About 10 to 12 percent of the African American electorate that are black Republicans. You see in Donald Trump a real, I think, successful effort to unite black Republicans around his campaign. So, the Biden team is obviously worried about that.

If you look at polls, they're at like, 70, 75 percent. In terms of their support among African Americans, they need 90 percent in some of these places to win. So, they are hitting him with the race card and bringing up some of his darker moments in terms of characterizing African Americans, whether or not to work in terms of what they need to do campaign wise and politically, a big open question.

BASH: Well, you mentioned that they're trying to kind of find their way inside the Biden campaign. They rely heavily on surrogates in particular, one surrogate who -- whose endorsement back in 2020 helped make Joe Biden -- really made Joe Biden the nominee because of his win in South Carolina. That, of course, his Congressman Jim Clyburn. Listen to what he said this morning.


REP. JAMES CLYBURN (D-SC): People know what their conditions are. They watch these candidates. They listen to their rhetoric. You telling me that black families are going to reward him. Joe Biden offers freedom. Freedom to vote, freedom of reproductive rights, the kinds of freedoms that people, oh, dear.


BASH: Can you?

DANIEL STRAUS, CNN NATIONAL POLITICAL REPORTER: Yeah. And look, Clyburn has offered pretty clear skepticism that the Trump campaign and Republicans can snatch away a large swath of African American voters from Democrats and Biden. At the same time, the fact that the Biden campaign is clearly going on offense or trying to establish and frame -- further frame Donald Trump as a racist.

At this point in the campaign cycle, speaks to how much of a threat they see in losing some of that support right now, either, as Nia said, by those voters staying home or voting for Donald Trump. At the same time, though, this is -- this overall speaks to a larger pattern in this election that this is right now two campaigns fighting over very, very specific slices of the electorate. And how close both campaigns expect this election to be.

KAYLA TAUSCHE, CNN SENIOR WHITE HOUSE CORRESPONDENT: And you mentioned the Biden campaign, and I think what they're trying to do is have Biden as president staying above the fray, act as if some of the rhetoric that's coming out of the campaign is beneath the office of the presidency and have the campaign take it up to 11.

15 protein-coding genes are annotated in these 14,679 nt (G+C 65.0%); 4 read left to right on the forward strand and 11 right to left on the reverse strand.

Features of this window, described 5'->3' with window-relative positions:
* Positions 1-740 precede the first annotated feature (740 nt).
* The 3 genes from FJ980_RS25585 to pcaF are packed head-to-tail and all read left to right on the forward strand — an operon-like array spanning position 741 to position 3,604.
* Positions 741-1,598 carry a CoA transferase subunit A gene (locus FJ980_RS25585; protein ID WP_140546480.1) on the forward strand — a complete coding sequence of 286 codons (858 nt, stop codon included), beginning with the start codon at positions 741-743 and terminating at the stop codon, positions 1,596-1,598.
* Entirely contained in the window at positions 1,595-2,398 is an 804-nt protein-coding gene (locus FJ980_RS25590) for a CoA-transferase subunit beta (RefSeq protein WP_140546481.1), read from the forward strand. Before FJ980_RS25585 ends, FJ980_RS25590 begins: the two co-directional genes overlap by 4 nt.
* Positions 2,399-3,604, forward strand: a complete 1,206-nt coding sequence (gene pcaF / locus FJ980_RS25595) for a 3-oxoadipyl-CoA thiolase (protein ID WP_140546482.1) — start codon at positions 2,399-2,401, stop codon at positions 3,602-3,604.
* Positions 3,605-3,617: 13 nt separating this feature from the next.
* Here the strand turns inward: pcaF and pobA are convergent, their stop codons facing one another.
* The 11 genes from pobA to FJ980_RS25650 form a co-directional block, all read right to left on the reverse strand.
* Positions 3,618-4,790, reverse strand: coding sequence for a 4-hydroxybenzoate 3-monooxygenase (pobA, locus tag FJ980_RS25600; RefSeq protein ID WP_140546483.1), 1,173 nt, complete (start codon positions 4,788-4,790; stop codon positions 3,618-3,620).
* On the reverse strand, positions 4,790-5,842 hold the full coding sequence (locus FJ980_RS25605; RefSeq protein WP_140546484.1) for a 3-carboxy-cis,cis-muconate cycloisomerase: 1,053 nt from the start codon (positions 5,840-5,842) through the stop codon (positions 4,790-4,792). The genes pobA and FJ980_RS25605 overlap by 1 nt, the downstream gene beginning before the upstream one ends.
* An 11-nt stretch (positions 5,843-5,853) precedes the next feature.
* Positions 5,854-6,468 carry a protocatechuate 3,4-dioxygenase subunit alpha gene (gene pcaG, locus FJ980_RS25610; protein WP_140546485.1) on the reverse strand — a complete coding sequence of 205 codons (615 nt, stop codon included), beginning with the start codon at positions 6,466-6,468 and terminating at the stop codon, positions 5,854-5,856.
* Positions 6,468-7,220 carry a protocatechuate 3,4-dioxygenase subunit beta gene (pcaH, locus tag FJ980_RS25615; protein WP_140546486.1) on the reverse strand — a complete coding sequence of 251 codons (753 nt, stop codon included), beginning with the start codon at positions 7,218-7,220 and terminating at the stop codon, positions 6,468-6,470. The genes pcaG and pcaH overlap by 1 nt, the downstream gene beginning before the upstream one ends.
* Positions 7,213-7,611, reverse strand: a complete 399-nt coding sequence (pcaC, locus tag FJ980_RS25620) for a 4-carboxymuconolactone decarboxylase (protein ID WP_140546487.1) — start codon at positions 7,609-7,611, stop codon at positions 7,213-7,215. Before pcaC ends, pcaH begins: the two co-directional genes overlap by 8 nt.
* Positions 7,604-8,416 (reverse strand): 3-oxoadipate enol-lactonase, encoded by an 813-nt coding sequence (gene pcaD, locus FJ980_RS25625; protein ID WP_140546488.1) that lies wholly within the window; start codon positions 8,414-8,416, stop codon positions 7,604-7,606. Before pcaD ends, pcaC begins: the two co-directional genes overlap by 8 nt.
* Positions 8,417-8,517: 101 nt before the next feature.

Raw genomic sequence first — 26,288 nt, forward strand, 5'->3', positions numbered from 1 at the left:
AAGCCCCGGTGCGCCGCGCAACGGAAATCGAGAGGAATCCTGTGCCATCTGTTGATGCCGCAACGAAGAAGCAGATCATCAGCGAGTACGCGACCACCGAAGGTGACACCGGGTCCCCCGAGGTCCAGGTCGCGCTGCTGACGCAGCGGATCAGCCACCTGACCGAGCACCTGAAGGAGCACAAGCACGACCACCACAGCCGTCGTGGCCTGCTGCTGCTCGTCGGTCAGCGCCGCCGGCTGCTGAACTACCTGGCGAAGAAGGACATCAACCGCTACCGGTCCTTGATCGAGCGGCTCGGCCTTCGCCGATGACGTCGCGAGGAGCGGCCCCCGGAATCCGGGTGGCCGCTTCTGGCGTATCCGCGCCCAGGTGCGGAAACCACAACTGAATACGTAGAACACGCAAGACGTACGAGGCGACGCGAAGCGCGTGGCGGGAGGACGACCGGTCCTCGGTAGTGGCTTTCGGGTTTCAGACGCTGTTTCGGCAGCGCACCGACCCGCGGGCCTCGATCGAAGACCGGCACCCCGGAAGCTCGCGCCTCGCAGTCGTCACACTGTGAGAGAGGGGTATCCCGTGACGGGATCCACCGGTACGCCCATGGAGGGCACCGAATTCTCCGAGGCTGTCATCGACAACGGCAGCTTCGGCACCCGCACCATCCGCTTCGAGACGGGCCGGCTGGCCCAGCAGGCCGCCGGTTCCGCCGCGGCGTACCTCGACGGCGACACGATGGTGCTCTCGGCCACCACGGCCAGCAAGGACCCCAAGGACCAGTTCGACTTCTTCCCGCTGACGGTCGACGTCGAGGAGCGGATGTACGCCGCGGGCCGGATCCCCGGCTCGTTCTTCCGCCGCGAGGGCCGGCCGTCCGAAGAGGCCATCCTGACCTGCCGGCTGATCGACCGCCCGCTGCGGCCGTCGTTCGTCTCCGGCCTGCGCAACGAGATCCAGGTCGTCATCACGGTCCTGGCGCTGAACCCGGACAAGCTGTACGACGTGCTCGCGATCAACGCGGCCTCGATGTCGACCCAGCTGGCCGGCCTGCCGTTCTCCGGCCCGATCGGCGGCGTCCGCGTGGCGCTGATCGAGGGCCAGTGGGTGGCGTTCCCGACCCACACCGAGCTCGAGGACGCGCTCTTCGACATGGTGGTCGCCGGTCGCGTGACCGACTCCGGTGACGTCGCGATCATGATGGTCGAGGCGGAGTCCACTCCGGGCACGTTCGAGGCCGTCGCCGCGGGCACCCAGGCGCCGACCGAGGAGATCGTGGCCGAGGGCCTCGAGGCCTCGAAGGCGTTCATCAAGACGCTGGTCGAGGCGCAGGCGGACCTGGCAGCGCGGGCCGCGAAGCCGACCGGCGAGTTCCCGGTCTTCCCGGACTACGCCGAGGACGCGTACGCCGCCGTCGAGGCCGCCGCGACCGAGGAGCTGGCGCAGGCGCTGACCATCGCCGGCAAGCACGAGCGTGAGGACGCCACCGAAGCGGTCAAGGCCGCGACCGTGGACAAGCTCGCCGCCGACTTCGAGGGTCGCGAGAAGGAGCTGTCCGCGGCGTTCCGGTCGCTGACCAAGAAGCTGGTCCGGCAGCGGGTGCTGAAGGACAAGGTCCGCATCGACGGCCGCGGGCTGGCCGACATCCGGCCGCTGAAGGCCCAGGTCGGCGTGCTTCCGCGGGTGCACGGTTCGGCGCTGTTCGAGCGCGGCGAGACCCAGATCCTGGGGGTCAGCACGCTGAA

But the voters don't really see it that way. The voters see President Biden as the candidate who is running for reelection. And if these words come on paper and not coming out of his mouth, then it's really hard for them to hear that and for that message to land.

BASH: Yeah, that's interesting. What speaking of taking it up to 11. Let's talk about immigration, which you were covering at the White House yesterday. President Biden obviously his second very big executive order, this one, allowing people who are undocumented, who are married to U.S. citizens to stay in the U.S. if they've been in the U.S. for 10 years.

I want you to listen to both Donald Trump -- excuse me, both Joe Biden and then Donald Trump and his reaction.


JOE BIDEN, PRESIDENT OF UNITED STATES OF AMERICA: To patients of goodwill of the American people is being tested by their fears at the border. They don't understand a lot of it. These are the fears my predecessor is trying to play on. When he says immigrants, immigrants and his words are poisoning the blood of the country.

DONALD TRUMP (R), FORMER U.S. PRESIDENT AND 2024 PRESIDENTIAL CANDIDATE: He's going to formally grant a mass amnesty to millions of illegal aliens that came into our country. A deluge of illegals will be given immediate green cards and put on the fast track to rapid citizenship.


HENDERSON: Listen, if you flashback to 2016, this was a winning issue for Donald Trump. He had the who build the wall slogan and the politics on this have moved right word. And this is exactly why you saw a Biden with that first executive order where he's cracking down on the border limiting asylum. That was the stick and now he's got the carrot.

And if you're progressive, you like the carrot better than the stick. But again, it's unclear whether or not this politically will do what is designed to do, which is -- which is stanch the bleeding of Latino voters who again, either want to vote for Donald Trump or third party or just stay home, right?


You know, it was a sort of a flashback to what President Biden did when he -- President Biden did in 2012 in granting rights to children here illegal -- immigrants who are here were children. That was a different time. It was a different sort of political landscape in terms of Latino voters as well as in terms of immigration. So, you know, this is a president who needs to stitch together a very unwieldy coalition, and they haven't done it yet.